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What is the Wash?

Why is revegetation important?

Revegetation is critical to the success of restoration and enhancement efforts in the Las Vegas Wash. At its peak, wetland vegetation covered more than 2,000 acres along the Wash. When revegetation activities began in 1999, only 200 acres of wetlands remained due to increasing flows in the Wash, which have subsequently altered surface and subsurface hydrology and accelerated erosional processes.

When land is cleared for channel stabilization, opportunities are created for revegetation. Most often the adjacent land is cleared of non-native invasive species, which also helps with long-term invasive management strategies in the Wash. These cleared areas are then planted with native wetland, riparian and upland plants, further protecting the channel against erosion and enhancing wildlife habitat. So far, 337 acres of land has been revegetated along the Wash.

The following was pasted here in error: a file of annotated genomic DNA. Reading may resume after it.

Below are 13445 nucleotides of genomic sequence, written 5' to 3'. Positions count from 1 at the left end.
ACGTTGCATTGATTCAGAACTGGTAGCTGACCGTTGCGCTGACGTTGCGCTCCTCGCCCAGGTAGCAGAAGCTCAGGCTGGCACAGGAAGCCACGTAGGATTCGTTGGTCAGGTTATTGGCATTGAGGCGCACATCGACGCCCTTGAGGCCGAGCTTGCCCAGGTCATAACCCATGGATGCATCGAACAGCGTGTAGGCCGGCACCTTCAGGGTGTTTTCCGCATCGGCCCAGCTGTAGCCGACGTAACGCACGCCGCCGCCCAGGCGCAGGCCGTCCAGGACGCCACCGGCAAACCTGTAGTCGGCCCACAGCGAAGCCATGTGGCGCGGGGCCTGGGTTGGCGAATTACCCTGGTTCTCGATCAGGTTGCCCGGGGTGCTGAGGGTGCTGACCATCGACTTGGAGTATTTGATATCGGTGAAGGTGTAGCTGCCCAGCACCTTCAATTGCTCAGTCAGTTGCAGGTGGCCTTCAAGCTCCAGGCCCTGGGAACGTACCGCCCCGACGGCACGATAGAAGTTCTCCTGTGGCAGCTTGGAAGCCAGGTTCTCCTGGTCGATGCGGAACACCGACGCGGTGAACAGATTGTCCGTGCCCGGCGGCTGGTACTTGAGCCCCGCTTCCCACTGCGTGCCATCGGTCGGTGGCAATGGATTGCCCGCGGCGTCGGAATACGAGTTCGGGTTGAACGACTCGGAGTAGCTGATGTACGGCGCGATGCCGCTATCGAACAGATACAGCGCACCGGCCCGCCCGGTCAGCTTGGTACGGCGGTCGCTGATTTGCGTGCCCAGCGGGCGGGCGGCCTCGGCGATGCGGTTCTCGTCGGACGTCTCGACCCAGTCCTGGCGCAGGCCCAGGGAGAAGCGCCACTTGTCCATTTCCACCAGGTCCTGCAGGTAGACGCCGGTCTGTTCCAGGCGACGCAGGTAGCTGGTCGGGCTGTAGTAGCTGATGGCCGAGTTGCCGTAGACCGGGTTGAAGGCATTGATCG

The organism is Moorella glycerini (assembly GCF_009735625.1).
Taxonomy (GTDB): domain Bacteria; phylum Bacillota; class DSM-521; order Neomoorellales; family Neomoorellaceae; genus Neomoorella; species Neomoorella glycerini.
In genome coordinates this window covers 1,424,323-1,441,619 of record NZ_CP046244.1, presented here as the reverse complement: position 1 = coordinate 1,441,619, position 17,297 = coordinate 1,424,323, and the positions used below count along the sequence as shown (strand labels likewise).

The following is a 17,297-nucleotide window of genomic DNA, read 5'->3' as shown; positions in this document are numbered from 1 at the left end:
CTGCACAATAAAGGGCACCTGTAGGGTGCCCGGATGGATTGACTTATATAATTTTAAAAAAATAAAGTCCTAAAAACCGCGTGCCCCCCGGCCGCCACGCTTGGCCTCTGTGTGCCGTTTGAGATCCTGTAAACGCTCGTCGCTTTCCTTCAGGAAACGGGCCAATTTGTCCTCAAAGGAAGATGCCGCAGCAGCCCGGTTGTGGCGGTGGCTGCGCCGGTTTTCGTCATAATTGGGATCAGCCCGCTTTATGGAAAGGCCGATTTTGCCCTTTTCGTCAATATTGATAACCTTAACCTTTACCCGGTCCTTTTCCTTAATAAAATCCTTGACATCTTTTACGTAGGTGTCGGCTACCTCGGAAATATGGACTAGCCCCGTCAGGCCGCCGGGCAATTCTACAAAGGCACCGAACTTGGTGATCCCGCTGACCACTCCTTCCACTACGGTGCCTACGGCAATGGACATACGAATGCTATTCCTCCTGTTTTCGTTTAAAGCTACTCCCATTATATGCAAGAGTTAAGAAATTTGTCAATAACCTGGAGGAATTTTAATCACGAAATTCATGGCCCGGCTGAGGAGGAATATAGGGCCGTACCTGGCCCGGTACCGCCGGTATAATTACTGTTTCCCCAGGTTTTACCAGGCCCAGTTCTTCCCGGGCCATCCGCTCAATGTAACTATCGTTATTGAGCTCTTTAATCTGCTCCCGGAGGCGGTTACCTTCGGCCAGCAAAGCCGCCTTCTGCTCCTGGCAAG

The revegetation program benefits stabilization and enhancement efforts at the Wash in several ways:

In addition to the environmental benefits of enhancing native vegetation in the Wash, much of the revegetation effort qualifies as mitigation under the U.S. Army Corps of Engineers 404 permit. The permit is required for the construction of grade control structures on the Wash and states that we must mitigate one acre for every acre of open water habitat that is impacted by weir construction activities. So far, 77 of the 337 acres we have planted qualify as mitigation.

Las Vegas Wash Project Coordination Team • 100 City Parkway, Suite 700 • Las Vegas, NV 89106 • (702) 822-3300